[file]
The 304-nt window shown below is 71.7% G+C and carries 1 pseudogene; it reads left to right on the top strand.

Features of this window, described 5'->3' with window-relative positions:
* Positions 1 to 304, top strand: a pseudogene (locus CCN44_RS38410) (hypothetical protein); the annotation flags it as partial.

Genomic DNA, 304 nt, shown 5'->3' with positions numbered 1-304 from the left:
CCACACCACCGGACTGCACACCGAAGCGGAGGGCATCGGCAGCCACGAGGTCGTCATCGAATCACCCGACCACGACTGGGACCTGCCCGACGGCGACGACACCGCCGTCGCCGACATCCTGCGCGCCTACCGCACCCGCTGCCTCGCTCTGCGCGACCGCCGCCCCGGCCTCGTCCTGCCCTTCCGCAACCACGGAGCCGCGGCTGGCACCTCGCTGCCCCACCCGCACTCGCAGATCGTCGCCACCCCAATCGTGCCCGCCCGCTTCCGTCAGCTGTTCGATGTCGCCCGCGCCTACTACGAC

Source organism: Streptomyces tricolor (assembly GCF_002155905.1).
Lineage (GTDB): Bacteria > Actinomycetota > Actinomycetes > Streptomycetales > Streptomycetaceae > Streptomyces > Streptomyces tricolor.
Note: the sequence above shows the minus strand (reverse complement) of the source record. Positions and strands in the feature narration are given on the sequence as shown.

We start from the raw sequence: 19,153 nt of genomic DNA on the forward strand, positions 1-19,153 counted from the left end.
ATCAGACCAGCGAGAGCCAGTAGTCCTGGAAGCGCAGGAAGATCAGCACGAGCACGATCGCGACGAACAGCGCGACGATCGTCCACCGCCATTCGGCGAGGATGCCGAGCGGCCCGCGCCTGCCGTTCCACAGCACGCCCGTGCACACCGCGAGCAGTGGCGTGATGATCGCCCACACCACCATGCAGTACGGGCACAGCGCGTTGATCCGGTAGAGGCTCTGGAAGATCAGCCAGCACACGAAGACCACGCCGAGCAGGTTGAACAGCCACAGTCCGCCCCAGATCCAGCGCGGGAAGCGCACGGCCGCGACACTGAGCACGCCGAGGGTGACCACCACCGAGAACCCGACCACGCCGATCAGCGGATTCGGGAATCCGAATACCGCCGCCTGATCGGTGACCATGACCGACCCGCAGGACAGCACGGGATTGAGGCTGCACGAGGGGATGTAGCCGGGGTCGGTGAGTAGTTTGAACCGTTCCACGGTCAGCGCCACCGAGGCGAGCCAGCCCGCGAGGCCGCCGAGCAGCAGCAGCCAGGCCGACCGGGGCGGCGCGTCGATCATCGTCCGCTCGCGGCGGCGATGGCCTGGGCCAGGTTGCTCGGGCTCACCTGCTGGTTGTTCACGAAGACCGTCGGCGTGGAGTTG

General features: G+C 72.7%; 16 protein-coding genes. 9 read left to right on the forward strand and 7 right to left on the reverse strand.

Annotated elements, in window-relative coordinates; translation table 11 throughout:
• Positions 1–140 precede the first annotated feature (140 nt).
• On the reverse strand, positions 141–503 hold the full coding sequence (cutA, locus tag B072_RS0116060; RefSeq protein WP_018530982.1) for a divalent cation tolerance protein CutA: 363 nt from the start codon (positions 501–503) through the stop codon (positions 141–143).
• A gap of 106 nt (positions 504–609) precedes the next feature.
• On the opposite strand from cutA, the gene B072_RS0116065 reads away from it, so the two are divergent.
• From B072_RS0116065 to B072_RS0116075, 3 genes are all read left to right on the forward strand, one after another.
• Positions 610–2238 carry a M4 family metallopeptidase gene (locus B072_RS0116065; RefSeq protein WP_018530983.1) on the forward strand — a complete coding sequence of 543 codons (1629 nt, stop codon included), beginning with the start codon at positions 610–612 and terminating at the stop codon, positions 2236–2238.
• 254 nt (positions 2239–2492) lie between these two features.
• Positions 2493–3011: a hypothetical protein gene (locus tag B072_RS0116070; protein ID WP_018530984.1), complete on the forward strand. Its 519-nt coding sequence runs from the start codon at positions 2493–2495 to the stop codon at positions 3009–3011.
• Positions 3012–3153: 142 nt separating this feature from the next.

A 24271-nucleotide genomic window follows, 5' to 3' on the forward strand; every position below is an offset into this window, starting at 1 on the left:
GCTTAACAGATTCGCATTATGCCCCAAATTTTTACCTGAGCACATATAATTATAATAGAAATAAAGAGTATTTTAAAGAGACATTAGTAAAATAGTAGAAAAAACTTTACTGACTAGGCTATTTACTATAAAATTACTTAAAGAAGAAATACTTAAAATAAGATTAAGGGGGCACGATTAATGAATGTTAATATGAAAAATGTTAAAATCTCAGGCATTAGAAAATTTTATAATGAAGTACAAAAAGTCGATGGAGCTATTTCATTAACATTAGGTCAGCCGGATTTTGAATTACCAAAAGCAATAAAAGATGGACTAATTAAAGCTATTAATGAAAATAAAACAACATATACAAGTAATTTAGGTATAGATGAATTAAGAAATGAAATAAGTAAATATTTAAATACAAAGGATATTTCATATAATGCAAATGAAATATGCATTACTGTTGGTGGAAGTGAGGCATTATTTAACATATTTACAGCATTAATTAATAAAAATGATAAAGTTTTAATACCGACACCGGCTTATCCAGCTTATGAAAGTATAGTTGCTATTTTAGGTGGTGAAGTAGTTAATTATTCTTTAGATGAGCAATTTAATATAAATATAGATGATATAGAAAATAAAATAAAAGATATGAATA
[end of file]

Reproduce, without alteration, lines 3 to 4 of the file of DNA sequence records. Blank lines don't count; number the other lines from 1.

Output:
* Positions 1 to 304, top strand: a pseudogene (locus CCN44_RS38410) (hypothetical protein); the annotation flags it as partial.

Genomic DNA, 304 nt, shown 5'->3' with positions numbered 1-304 from the left: